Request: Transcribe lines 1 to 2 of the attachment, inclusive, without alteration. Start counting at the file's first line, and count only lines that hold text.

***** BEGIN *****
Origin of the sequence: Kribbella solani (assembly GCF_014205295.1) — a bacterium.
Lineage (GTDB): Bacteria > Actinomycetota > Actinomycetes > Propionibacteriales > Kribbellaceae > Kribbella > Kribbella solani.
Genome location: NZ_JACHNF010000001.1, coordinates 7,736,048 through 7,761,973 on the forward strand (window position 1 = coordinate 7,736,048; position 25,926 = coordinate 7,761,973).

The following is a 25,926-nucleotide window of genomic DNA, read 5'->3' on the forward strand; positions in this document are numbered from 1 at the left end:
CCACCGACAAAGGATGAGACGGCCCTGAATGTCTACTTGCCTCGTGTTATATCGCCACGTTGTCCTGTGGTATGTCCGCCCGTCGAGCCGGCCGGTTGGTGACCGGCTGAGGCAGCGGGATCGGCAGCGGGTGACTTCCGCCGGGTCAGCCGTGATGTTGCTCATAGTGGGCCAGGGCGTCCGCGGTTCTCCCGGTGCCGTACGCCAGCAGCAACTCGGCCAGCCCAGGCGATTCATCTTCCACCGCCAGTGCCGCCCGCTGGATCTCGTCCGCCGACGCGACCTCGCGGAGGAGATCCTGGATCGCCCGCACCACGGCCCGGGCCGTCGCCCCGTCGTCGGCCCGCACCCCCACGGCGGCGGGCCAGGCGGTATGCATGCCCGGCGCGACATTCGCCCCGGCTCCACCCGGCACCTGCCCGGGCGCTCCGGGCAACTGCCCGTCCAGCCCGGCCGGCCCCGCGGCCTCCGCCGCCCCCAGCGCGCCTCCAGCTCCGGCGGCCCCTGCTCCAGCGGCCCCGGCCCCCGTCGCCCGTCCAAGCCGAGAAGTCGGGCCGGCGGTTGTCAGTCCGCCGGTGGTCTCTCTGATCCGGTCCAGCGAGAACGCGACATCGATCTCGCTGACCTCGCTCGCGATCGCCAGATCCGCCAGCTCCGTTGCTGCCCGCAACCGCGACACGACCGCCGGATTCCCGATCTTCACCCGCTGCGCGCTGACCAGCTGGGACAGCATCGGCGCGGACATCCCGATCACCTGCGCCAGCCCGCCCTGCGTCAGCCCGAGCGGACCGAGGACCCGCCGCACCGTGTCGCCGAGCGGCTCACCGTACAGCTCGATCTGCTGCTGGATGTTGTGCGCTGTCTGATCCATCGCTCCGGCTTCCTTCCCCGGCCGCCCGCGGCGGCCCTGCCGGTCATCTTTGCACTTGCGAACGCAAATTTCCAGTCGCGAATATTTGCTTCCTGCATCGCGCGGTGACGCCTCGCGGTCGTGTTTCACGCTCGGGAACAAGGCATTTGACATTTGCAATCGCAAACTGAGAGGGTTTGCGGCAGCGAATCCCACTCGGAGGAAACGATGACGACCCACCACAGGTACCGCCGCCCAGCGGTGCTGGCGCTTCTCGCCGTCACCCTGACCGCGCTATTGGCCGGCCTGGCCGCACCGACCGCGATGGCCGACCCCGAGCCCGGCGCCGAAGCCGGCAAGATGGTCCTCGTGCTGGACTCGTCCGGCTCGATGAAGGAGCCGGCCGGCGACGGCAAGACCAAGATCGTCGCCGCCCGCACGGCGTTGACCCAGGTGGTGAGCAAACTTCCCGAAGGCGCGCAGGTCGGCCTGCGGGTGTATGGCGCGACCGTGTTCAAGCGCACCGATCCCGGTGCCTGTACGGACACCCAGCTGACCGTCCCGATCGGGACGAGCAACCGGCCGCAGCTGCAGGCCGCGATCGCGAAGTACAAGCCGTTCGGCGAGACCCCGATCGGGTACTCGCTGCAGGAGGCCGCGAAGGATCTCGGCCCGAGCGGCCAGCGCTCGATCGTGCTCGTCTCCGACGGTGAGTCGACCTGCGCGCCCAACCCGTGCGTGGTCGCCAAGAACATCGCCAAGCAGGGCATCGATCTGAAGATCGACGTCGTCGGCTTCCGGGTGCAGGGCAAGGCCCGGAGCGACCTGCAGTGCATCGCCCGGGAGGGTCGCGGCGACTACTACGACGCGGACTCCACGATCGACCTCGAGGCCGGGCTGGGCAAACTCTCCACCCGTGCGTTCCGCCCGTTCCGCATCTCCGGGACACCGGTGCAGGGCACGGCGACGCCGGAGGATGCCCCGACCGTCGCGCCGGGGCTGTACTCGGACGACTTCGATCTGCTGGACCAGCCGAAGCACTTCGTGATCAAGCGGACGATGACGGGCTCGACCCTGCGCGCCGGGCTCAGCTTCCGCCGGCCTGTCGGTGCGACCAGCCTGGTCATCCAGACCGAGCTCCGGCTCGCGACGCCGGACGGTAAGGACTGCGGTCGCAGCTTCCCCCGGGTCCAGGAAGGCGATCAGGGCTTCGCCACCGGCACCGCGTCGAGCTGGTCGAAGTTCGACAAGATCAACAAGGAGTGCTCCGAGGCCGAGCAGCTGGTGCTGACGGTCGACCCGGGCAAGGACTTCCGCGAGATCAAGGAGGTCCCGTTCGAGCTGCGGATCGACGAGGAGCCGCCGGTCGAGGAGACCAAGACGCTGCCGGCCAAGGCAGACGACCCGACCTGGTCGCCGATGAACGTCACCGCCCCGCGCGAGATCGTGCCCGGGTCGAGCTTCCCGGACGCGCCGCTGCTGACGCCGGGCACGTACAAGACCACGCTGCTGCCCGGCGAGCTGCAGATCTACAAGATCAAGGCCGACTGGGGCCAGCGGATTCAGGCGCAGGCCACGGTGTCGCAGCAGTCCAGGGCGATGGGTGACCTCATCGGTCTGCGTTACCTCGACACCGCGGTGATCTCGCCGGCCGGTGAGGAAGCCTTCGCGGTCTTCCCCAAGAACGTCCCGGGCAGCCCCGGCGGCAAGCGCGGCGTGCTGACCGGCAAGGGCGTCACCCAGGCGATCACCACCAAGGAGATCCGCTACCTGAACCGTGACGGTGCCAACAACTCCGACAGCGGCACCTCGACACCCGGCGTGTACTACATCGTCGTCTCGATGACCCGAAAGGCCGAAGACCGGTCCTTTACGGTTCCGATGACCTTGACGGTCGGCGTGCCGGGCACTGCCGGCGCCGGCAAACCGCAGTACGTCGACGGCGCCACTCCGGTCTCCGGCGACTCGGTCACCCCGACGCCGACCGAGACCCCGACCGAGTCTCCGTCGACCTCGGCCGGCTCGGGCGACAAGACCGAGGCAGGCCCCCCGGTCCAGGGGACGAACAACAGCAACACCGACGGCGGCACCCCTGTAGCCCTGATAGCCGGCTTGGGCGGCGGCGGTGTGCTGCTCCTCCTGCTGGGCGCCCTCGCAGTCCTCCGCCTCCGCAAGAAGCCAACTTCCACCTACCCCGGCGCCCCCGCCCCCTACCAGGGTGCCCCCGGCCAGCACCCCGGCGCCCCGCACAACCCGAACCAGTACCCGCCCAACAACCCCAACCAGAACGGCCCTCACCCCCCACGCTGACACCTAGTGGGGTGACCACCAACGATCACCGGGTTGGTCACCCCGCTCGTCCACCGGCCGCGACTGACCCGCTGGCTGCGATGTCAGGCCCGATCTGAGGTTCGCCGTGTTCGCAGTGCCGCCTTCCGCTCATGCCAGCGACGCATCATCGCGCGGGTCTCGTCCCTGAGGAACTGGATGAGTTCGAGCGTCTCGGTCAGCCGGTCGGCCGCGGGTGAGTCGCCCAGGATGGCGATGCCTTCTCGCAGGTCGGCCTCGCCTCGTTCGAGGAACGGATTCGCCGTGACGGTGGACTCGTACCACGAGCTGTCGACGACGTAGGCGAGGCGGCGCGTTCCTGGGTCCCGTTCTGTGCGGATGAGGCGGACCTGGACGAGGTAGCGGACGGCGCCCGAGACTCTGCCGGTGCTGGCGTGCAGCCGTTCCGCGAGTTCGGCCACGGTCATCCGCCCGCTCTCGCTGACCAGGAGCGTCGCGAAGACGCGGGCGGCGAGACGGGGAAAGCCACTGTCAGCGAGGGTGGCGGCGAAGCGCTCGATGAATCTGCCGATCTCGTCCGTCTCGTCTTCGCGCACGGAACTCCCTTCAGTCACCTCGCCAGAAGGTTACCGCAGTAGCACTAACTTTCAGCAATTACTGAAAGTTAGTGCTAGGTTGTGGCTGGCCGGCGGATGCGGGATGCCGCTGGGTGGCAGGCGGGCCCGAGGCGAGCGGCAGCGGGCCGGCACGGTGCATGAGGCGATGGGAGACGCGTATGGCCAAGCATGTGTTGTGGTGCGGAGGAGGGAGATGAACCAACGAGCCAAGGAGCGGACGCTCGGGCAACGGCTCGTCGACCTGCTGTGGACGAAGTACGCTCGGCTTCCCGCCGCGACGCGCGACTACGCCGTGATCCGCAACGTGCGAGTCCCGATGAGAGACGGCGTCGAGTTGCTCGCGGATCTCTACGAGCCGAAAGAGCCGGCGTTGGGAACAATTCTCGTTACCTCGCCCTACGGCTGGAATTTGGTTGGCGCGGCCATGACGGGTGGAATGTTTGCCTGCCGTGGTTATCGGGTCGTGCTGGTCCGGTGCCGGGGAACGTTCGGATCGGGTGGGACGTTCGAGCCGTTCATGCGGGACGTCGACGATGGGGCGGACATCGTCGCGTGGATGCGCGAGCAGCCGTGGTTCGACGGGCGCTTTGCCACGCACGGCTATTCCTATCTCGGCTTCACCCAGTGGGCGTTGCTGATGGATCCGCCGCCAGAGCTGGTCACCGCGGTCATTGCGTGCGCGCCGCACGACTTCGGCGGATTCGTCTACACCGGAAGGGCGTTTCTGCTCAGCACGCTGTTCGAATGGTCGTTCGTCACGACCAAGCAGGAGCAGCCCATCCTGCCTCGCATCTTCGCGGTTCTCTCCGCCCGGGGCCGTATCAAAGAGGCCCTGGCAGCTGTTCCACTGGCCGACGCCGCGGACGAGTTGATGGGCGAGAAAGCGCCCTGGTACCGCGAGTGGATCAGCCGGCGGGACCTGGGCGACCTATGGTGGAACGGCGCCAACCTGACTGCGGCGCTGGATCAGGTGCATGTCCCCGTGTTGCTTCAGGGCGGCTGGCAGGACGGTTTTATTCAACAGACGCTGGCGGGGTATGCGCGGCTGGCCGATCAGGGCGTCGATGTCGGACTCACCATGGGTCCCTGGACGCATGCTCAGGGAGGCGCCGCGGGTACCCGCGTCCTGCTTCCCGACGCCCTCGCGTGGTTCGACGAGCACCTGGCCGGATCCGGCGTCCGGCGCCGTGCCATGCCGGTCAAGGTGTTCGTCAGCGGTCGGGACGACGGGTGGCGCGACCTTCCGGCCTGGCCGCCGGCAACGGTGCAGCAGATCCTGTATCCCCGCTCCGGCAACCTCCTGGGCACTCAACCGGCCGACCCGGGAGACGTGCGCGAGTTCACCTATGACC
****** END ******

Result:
Origin of the sequence: Kribbella solani (assembly GCF_014205295.1) — a bacterium.
Lineage (GTDB): Bacteria > Actinomycetota > Actinomycetes > Propionibacteriales > Kribbellaceae > Kribbella > Kribbella solani.